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For real numbers $x, y$ satisfy the condition $x>0, y>0$ and $$\log _{\sqrt{3}}\left(\frac{x+y}{x^2+y^2+xy+2}\right)=x\left(x-3\right)+y\left(y-3\right)+xy$$ Find the largest value of the expression $$P=\frac{3x+2y+1}{x+y+6}$$

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closed as off-topic by Aqua, qbert, eranreches, Nosrati, José Carlos Santos Dec 27 '17 at 18:28

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    $\begingroup$ there are a couple things wrong with the way this was asked in my opinion: 1) you put none of your thoughts and just copy pasted a problem you are working on 2) your tags make it unclear if you would accept a solution using calculus, as the one below does (and would certainly be the way I would expect it to be solved) $\endgroup$ – qbert Dec 27 '17 at 9:24
  • $\begingroup$ @Mary: You said you know a little english. Are you from Shanghai, China? $\endgroup$ – DeepSea Dec 27 '17 at 13:17
  • $\begingroup$ I am from Vietnam. $\endgroup$ – Mary Jan 3 '18 at 2:47
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I think this is a very nice question.

We have $$P(x,y)=\frac{3x+2y+1}{x+y+6}\tag{1}$$ so by the Quotient Rule $$P'(x,y)=\frac{(3+2y')(x+y+6)-(3x+2y+1)(1+y')}{(x+y+6)^2}=\frac{y+(11-x)y'+17}{(x+y+6)^2}=0$$ for stationary points. Thus $$(11-x)y'+y+17=0\implies y'+\frac1{11-x}y=-\frac{17}{11-x}$$ is a first-order linear ODE, which is easy to solve.

Here $p(x)=\dfrac1{11-x}$ and $q(x)=-\dfrac{17}{11-x}$. The integrating factor is $$h(x)=\exp\left(\int p(x)\, dx\right)=\frac1{11-x}$$ so we solve $$y\cdot p(x)=\int p(x)q(x)\, dx \implies \frac y{11-x}=\int -\frac{17}{(11-x)^2}\, dx=-\frac{17}{11-x}+c$$ where $c$ is a constant. Hence $$y=-17-c(x-11)=-17+11c-cx\tag{2}$$ Plugging this back into $(1)$, we get $$\max P=\frac{3x-34+22c-2cx+1}{x-17+11c-cx+6}=\frac{(3-2c)(x-11)}{(1-c)(x-11)}=\frac{3-2c}{1-c}\tag{3}$$ Now let $x=0$. Then by $(2)$, we have $$y(0)=-17+11c\implies c=\frac1{11}(y(0)+17)\tag{4}$$ We are given the condition that $$\log _{\sqrt{3}}\left(\frac{x+y}{x^2+y^2+xy+2}\right)=x\left(x-3\right)+y\left(y-3\right)+xy$$ so $$\log_{\sqrt3}\left(\frac y{y^2+2}\right)=y(y-3)$$ This has solutions when $y=1, 2$.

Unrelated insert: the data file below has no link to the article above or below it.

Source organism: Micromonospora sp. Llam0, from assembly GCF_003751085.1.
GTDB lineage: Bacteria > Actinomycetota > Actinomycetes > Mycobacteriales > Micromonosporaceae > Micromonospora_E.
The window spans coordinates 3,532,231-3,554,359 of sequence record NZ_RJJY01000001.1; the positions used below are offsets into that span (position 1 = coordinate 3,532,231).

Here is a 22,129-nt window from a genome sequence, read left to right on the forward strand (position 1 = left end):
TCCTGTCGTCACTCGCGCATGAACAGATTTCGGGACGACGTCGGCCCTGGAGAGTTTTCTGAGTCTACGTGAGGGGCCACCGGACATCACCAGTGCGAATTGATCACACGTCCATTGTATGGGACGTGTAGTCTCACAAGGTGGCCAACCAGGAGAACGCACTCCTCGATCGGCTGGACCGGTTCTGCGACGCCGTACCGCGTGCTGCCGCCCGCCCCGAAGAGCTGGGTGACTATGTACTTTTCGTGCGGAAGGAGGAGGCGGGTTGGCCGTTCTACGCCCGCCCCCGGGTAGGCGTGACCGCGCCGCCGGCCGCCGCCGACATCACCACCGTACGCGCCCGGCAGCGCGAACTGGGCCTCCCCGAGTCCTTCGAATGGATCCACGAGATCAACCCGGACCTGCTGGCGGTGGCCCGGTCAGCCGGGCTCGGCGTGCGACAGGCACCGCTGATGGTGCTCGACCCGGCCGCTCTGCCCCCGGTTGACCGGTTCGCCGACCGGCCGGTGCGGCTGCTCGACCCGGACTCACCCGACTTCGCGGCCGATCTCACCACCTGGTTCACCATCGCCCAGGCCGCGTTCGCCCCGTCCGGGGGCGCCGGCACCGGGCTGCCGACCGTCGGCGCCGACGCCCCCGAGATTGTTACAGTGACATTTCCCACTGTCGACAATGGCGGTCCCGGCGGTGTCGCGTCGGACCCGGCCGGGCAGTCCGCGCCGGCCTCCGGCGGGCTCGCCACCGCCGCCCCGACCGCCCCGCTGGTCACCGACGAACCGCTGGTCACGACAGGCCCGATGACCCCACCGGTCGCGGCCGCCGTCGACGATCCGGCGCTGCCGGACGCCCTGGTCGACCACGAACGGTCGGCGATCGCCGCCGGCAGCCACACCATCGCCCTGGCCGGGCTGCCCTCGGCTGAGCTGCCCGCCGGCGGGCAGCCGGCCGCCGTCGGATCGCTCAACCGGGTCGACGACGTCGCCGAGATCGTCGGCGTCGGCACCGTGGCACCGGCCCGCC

Therefore, when $y=1$, $c=\dfrac{18}{11}$ from $(4)$ and so from $(3)$,$$P_{y=1}=\frac{3-2\left(\frac{18}{11}\right)}{1-\frac{18}{11}}=\frac37$$ and when $y=2$, $c=\dfrac{19}{11}$ from $(4)$ and so from $(3)$, $$P_{y=2}=\frac{3-2\left(\frac{19}{11}\right)}{1-\frac{19}{11}}=\frac58$$ Since $\dfrac58>\dfrac37$, $$\boxed{\max P = \frac58.}$$

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  • $\begingroup$ why do you assume $y$ is a function of $x$ here? $\endgroup$ – qbert Dec 27 '17 at 9:26
  • $\begingroup$ @qbert I am not aware of any other method to solve this (since the condition has $\log$ on LHS and polynomials on the right - using the Lambert W function would be very complicated) Also, $y$ boils down to have a linear relationship with $x$. Is my answer wrong? $\endgroup$ – TheSimpliFire Dec 27 '17 at 9:31
  • $\begingroup$ I'm not sure, you could probably justify this with the implicit function theorem on the constraint condition. I am certainly not claiming it is wrong, I was just wondering if you had a justification $\endgroup$ – qbert Dec 27 '17 at 9:32
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Unfortunately I'm in high school so I do not understand your solution at "a first-order linear ODE". According to my ability, from the condition of the problem I just exploited: ${{\log }_{\sqrt{3}}}\left( \frac{x+y}{{{x}^{2}}+{{y}^{2}}+xy+2} \right)=x\left( x-3 \right)+y\left( y-3 \right)+xy$ $\Leftrightarrow 2{{\log }_{3}}\left( x+y \right)-2{{\log }_{3}}\left( {{x}^{2}}+{{y}^{2}}+xy+2 \right)={{x}^{2}}+{{y}^{2}}+xy-3\left( x+y \right)$ $\Leftrightarrow 2{{\log }_{3}}3\left( x+y \right)+3\left( x+y \right)=\left( {{x}^{2}}+{{y}^{2}}+xy+2 \right)+2{{\log }_{3}}\left( {{x}^{2}}+{{y}^{2}}+xy+2 \right)$ $\Leftrightarrow 3\left( x+y \right)={{x}^{2}}+{{y}^{2}}+xy+2$

Please help me complete the problem solving on high school mathematics knowledge. (Sympathy for me because I know a little English so I have to use "Google translate" translation)

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